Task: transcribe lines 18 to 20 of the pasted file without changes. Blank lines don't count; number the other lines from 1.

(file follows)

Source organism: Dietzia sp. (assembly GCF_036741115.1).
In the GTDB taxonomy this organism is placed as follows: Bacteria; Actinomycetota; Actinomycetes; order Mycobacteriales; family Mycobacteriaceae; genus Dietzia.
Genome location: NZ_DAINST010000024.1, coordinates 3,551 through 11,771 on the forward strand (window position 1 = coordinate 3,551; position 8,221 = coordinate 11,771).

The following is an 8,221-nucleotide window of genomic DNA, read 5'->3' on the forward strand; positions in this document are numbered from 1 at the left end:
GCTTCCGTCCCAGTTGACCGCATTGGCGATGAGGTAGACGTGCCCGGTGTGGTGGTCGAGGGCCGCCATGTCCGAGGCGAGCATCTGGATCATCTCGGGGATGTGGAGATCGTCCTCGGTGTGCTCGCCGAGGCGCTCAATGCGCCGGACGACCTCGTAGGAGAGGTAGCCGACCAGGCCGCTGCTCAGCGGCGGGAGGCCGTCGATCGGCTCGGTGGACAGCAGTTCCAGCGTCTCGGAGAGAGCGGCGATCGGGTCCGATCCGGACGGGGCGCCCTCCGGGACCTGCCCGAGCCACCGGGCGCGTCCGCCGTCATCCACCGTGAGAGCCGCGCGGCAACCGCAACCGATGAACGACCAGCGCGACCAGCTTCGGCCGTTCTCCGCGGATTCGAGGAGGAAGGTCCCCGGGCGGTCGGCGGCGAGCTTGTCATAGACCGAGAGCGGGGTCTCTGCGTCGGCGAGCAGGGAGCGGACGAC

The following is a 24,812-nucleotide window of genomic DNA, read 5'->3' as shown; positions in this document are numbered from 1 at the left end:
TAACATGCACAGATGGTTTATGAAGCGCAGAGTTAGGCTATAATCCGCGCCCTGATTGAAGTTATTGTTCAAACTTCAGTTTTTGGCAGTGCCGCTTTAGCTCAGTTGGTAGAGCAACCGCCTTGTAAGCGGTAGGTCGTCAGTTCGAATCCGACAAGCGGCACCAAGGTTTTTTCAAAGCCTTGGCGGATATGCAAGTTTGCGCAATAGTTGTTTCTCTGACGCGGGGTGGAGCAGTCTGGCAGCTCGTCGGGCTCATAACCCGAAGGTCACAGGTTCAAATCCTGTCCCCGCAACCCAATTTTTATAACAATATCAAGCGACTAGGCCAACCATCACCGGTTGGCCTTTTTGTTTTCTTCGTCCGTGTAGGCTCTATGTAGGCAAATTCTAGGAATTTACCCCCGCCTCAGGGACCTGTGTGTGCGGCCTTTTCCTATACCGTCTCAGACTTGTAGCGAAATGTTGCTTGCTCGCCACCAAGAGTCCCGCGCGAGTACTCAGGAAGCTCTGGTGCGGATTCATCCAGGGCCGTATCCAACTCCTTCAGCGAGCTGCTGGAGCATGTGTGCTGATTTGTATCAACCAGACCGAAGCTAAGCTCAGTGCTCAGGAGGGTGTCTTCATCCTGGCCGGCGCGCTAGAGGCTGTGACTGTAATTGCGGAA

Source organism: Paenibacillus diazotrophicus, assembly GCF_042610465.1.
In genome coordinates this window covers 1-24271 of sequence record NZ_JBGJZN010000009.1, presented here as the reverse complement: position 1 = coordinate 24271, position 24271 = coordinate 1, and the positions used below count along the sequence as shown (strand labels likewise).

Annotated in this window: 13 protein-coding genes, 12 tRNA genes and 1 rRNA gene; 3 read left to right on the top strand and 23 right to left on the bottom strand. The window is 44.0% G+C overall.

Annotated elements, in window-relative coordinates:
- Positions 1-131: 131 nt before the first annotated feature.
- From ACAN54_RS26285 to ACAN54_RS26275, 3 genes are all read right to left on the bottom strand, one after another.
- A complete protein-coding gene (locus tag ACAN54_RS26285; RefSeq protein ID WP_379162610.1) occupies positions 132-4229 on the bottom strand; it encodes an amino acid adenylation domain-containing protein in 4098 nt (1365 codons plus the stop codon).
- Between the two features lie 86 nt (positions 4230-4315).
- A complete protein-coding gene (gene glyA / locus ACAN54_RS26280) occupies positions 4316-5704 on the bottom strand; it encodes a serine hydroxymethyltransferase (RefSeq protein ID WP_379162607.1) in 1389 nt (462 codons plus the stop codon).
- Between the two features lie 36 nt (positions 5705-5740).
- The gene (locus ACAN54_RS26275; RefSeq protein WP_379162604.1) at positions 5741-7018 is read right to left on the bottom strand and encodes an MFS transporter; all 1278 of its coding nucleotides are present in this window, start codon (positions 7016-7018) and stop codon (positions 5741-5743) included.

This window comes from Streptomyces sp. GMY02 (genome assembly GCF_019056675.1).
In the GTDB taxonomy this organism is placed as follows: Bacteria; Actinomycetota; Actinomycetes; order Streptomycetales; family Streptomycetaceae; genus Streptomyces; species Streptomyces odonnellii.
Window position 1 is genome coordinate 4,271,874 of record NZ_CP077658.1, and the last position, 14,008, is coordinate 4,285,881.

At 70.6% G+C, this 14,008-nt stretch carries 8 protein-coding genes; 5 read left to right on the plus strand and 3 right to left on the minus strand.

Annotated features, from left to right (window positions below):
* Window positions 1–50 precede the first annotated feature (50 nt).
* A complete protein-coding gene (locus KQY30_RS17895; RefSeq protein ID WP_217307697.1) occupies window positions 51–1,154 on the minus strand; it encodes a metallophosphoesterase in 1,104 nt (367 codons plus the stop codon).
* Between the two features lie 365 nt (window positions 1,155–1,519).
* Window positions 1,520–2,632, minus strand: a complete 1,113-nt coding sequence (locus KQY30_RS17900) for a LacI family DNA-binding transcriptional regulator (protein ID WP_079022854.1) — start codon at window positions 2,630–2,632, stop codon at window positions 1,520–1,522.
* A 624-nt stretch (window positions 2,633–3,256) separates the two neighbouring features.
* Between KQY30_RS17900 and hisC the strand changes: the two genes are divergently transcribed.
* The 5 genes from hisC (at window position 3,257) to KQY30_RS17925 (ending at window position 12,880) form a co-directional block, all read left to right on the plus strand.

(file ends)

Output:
- The gene (locus ACAN54_RS26275; RefSeq protein WP_379162604.1) at positions 5741-7018 is read right to left on the bottom strand and encodes an MFS transporter; all 1278 of its coding nucleotides are present in this window, start codon (positions 7016-7018) and stop codon (positions 5741-5743) included.

This window comes from Streptomyces sp. GMY02 (genome assembly GCF_019056675.1).
In the GTDB taxonomy this organism is placed as follows: Bacteria; Actinomycetota; Actinomycetes; order Streptomycetales; family Streptomycetaceae; genus Streptomyces; species Streptomyces odonnellii.